Abdurajak Janjalani’s religious and political thoughts provided the basis for ASG’s original ideology.23 The initial premise for creating the group was for a Muslim Mujahideen that would be committed to “a struggle in the cause of Allah” or “fighting and dying for the cause of Islam.”24 To his ASG followers Janjalani was more than a leader, he provided their ideological path and enlightenment.
Janjalani was well educated and knowledgeable of various areas that impacted the Muslim population in the Philippines. These included the historical, religious, economic, political, and social conditions that existed at the time25 and it was his aim to build his idea of an Islamic state in the southern Philippines to improve those conditions.26 Funding to initiate and support the movement in the beginning was supposedly supplied by Mohammed Jamal Khalifa, Osama bin Laden’s brother-in-law.27 This was the first reported link to Al Qaeda.
Later, in 1992, Janjalani and his group established an official headquarters in Isabela, Basilan naming the Camp Al-Madinah Mujahideen, but the camp was captured by the Philippine Marines in 1993 forcing ASG to relocate and establish a new base in Patikul, Sulu. This fostered greater cooperation and alliance with Ghalib Andang who led the Sulu-based unit of the ASG.28 Working together the combined ASG forces began an aggressive recruiting effort to expand their manpower, acquire arms and munitions, and began the lucrative series of fund-raising activities in kidnappings and demanding high ransoms.29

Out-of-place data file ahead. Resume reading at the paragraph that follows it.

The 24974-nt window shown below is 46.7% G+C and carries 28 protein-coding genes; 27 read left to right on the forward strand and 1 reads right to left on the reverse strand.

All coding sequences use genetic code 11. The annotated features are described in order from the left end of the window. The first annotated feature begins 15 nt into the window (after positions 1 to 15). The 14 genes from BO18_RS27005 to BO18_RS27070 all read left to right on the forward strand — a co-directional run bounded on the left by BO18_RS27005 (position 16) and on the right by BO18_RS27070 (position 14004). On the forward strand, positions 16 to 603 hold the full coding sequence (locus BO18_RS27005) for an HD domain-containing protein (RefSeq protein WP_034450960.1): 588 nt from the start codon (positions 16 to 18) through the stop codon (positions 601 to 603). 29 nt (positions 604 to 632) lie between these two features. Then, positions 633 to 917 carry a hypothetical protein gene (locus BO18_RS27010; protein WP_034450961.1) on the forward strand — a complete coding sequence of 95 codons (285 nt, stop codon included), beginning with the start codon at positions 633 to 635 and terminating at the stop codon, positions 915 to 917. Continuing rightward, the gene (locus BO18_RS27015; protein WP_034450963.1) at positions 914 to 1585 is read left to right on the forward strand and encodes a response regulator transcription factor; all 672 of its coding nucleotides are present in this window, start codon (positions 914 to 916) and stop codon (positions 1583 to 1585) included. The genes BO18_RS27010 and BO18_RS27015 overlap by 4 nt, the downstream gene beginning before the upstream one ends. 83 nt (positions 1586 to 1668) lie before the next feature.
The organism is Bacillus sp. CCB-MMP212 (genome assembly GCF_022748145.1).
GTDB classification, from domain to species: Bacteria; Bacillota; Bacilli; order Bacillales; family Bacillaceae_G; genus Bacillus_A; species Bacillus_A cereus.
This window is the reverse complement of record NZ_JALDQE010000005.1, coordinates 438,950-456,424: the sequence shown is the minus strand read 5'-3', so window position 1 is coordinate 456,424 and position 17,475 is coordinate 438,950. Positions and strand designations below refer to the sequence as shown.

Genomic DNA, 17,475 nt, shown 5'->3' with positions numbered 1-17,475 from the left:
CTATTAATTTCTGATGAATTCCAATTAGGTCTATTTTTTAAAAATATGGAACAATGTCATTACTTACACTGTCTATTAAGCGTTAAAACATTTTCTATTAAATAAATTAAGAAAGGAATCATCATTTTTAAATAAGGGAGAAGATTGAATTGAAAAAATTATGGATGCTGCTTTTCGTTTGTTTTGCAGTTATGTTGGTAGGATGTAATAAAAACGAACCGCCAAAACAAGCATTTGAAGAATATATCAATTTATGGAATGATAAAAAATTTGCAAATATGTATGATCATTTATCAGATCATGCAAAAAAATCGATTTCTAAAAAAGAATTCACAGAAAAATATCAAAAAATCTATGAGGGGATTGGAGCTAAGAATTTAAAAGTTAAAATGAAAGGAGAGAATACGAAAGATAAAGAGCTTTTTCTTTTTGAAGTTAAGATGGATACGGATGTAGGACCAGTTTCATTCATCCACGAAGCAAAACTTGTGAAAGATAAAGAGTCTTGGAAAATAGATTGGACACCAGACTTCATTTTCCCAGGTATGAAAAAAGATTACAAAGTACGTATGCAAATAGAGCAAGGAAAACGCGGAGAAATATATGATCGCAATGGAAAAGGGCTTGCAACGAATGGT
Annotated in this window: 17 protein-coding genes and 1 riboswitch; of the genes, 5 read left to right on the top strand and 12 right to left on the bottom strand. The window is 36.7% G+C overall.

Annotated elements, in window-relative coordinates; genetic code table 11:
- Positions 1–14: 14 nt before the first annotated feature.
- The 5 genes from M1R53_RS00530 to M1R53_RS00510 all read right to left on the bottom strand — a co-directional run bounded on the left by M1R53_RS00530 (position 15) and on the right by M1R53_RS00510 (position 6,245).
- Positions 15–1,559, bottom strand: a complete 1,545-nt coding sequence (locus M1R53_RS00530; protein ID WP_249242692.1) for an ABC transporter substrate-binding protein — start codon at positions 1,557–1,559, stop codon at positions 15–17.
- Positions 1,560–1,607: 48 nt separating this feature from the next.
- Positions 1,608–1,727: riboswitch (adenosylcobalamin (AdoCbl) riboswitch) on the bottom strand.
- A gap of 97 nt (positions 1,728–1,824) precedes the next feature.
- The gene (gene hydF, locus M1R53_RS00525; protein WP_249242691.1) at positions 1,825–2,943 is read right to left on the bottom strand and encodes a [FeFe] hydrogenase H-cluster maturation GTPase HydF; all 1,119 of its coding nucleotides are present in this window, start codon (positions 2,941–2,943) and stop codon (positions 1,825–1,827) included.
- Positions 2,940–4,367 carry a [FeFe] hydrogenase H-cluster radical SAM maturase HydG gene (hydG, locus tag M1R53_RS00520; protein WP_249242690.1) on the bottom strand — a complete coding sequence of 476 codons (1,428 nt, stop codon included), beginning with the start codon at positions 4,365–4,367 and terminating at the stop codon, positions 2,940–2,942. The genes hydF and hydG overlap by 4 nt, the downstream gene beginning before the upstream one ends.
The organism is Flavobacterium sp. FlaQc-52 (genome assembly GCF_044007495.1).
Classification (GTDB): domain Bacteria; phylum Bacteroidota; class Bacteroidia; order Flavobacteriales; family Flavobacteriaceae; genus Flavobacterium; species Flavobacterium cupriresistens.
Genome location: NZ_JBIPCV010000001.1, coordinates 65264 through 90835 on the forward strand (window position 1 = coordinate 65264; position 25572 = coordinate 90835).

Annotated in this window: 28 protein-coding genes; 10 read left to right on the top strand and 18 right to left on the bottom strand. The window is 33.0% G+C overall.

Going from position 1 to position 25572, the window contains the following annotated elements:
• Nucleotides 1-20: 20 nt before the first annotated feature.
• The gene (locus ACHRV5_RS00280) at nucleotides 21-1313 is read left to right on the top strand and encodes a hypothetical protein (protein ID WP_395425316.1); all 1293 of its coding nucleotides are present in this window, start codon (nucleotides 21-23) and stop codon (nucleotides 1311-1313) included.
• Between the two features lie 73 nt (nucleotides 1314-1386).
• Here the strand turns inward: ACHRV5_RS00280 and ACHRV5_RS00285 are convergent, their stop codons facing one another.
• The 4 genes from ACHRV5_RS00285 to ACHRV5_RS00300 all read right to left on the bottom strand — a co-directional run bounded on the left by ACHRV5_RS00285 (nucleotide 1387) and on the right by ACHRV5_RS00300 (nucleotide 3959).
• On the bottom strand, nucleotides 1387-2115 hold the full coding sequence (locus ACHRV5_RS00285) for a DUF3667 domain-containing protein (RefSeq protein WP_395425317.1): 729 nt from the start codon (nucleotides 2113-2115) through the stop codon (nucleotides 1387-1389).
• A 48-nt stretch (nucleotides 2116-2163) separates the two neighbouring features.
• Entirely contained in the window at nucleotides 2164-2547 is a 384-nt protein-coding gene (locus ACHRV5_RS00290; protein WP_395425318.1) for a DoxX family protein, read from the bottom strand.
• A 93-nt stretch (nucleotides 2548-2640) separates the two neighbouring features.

Before his death in 1998, Janjalani delivered eight radical ideological messages called Khutbahs. These Khutbahs are regarded as primary sources of his radical Islamic thought and depicted the depth of his Abu Sayyaf . . .5 understanding of Wahabi Islam. One of the Khutbahs exposed an intense resentment of Christian missionaries in Mindanao, especially those regarded as criticizing Islam. His interpretation was...
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